There are also practical concerns to this solution. There would need to be reworking as to the relationship of bishops to the church. Currently, bishops are superintendents of the whole church; we would need to rewrite part of the constitution of the church to emphasize the work of jurisdictional colleges of bishops over and above (not not to exclude) the work of the whole Council of Bishops. We would need to discern what our shared mission as a denomination would look like; I could see us holding on to Global Ministries, Wespath, and other agreed-upon agencies. We would need to decide how the University Senate would function across the jurisdictions. Other General Agencies would need to shift to meet changing times. Most critically, we would have to ensure that we are not simply creating one more layer of bureaucracy in an already overly-bureaucratic church. Importantly, with the possible exception of the function of the Council of Bishops, these concerns are all changes that are needed in the UMC, regardless of our present conversation about sexuality.

The biggest practical concern, I believe, is that there are those who have turned the voting blocks present within the jurisdictions and the General Conference into weapons of power. Some of these groups identify as progressive, and others identify as conservative. Regardless of the agenda, it will not be easy for those who wield these weapons--nor will it be easy for their deep-pocketed donors--to turn loose these weapons. Perhaps this dynamic makes the Bishop's Commission a fool's errand in the first place. But I am not willing to let go of my great hope for unity within the church--an issue I have spent hours praying about and working on during my short ministry--without one more try.

Yes, these are real practical matters we would need to work through. But any solution is going to take "redefin[ing] our present connectionality" (to quote the Bishops), and it seems to me that using things we already have--namely, our jurisdictions--would allow the spirit of unity to continue in the United Methodist Church, giving flesh to our relationships, and allowing us to re-focus our efforts on making disciples of Jesus Christ for the transformation of the world.

So what do you think? What are the barriers to moving towards jurisdictions as the solution to our present crisis? And what are possible solutions for each barrier?

(Image used by permission. (c) Christian Schnettelker.)

Tuesday, July 12, 2016

On Church: Episode 18, Why We Worship

In this episode of the podcast, Matt and Dalton talk about why--and how--we worship: not alone, but corporately.

Thursday, June 30, 2016

On Church: Episode 17, The Fringe and Me

In this episode, Matt and Dalton talk about fringe groups, especially Westboro Baptist Church, and how the church is called to respond to these groups.


Wednesday, June 15, 2016

On Church: Episode 16, The Power of Storytelling

In this episode, Dalton and Matt talk about the power of story in the life of the church.

Tuesday, May 31, 2016

On Church: Episode 15, How We Got to Where We Are on LGBTQ issues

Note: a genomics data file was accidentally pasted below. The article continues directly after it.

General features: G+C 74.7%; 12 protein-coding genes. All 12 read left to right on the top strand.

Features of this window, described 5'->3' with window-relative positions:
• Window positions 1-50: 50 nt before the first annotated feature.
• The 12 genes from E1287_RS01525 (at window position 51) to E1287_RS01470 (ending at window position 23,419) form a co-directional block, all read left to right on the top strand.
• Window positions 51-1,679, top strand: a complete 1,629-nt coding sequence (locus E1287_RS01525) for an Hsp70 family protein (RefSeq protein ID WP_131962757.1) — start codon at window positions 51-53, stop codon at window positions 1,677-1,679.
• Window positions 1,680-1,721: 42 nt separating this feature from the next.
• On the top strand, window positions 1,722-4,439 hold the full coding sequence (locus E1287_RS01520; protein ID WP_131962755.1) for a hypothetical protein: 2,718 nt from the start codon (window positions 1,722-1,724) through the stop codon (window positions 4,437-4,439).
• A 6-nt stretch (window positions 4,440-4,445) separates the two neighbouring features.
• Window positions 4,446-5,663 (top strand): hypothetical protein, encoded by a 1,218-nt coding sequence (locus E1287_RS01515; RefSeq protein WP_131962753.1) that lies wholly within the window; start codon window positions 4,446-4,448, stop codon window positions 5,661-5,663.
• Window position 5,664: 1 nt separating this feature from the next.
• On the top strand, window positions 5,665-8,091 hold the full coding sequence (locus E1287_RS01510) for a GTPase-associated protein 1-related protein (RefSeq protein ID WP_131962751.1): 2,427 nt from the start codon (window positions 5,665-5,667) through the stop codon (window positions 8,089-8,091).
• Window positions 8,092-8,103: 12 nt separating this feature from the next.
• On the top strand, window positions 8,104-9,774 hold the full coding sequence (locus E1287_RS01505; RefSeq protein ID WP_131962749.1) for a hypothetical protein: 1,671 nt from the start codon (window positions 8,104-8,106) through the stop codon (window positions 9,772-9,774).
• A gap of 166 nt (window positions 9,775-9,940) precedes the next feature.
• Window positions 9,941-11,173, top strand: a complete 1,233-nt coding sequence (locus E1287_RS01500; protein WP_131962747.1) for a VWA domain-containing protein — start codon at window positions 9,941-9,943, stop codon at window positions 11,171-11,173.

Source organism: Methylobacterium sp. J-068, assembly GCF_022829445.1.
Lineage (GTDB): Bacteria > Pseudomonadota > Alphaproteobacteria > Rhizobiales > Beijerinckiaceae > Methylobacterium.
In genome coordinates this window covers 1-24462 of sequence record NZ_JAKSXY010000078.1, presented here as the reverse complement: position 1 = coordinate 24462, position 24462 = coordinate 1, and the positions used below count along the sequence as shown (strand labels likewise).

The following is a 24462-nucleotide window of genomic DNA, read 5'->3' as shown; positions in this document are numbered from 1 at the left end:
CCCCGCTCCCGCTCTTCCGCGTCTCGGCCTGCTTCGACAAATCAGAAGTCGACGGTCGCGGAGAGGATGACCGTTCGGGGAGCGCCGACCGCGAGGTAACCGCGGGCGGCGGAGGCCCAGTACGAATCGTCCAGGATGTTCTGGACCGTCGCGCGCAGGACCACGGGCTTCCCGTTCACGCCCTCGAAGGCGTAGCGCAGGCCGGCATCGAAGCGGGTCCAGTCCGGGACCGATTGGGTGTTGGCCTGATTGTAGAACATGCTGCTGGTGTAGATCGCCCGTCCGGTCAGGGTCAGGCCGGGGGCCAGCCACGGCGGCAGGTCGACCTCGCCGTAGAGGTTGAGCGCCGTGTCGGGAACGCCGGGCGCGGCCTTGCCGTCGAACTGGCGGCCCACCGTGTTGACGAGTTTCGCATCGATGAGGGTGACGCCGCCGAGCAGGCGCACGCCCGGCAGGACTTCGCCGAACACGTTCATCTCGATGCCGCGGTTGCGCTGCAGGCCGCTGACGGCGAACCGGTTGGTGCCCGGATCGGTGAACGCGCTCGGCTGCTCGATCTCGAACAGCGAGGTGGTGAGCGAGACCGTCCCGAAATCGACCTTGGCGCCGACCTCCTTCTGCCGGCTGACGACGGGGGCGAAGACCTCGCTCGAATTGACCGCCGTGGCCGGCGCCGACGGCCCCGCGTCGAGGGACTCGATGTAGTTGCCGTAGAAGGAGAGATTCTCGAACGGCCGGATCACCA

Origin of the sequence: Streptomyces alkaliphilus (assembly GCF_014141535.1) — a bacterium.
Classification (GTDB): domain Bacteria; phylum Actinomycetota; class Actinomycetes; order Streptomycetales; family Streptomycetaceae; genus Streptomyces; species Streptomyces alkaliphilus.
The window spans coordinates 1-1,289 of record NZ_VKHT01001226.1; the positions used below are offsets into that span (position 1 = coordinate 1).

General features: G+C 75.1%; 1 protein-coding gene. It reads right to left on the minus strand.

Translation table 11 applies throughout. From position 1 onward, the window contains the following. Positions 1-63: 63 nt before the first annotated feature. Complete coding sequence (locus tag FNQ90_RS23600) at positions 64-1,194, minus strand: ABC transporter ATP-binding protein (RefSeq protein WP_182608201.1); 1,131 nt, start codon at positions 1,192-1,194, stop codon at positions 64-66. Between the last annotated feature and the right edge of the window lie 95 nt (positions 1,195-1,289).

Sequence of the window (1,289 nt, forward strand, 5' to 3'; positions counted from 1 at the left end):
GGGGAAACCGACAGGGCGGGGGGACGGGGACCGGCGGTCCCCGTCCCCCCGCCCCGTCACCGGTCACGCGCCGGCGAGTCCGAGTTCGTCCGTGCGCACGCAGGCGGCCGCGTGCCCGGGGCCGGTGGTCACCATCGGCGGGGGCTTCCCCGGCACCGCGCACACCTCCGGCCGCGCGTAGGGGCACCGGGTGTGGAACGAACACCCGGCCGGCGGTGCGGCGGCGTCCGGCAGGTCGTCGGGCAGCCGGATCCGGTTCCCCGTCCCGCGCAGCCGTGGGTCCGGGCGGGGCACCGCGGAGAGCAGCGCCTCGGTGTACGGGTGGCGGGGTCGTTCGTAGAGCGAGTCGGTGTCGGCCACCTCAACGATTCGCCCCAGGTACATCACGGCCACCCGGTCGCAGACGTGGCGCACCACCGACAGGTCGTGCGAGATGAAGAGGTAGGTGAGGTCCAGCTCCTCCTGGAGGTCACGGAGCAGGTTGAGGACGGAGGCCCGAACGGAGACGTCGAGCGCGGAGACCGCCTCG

In this episode, and in the wake of General Conference, Dalton and Matt talk about the history of LGBTQ issues in the United Methodist Church. They also speak to the Rev. Cynthia Meyer, who shares her story of being brought up on charges for being an ordained United Methodist pastor who is openly gay.

Tuesday, May 24, 2016

Who controls orthodoxy?

If there's one word that gets thrown around more than any other in the church's ongoing debate about full inclusion of LGBTQ people, it's "orthodoxy." Those who oppose full inclusion (or, less pejoratively, those who argue that the Bible does not allow for same-sex weddings or LGBTQ clergy) argue that their position is the orthodox one. Implicit in this argument, and sometimes said aloud, is the idea that those in favor of full inclusion stand against orthodoxy. You can see more of this kind of thing here, or here, or here, or here, or here, or here, or here, or here, or here, or here. In far too many of our conversations about sexuality, orthodoxy means nothing more than standing against full inclusion.

It's a shame that we have so narrowed the word "orthodoxy" in this way, for orthodoxy is a gift from God to the church. Orthodoxy, broadly defined and broadly understood, holds us together as believers in the triune God, such that we celebrate one church, one Lord, one baptism. Orthodoxy ties us to the early church creeds, so that more than simply being on the same page, as it were, we may be in mystical communion with one another, and with God. In the Nicene Creed (part of our doctrinal heritage as Christians, and printed in the United Methodist Hymnal), we declare:

We believe in one holy catholic and apostolic church.
We acknowledge one baptism
for the forgiveness of sins.
We look for the resurrection of the dead,
and the life of the world to come. Amen

Orthodoxy, then, is about connecting us in one church, not about dividing us. It is certainly not about picking one issue to be the plumb line of faithfulness: particularly an issue not mentioned in the Creeds.

It has been absolutely remarkable, then, to watch the speed at which we've seen the term "orthodoxy" turn into something it has not traditionally meant. This narrow funneling of the term does not do justice to the wideness of God's mercy, nor is it faithful to the rich witness of the Bible. I will acknowledge the necessity of using Biblical interpretation to arrive at a position of full inclusion (more about this in a bit) but I will not cede that I am unorthodox. Never mind the fact that the ancient creeds don't actually mention the Bible; I see nowhere in the ancient beliefs about the Triune God where an argument about full inclusion of LGBTQ people stands in opposition to what the great councils of the church discerned to be good and true about Christianity.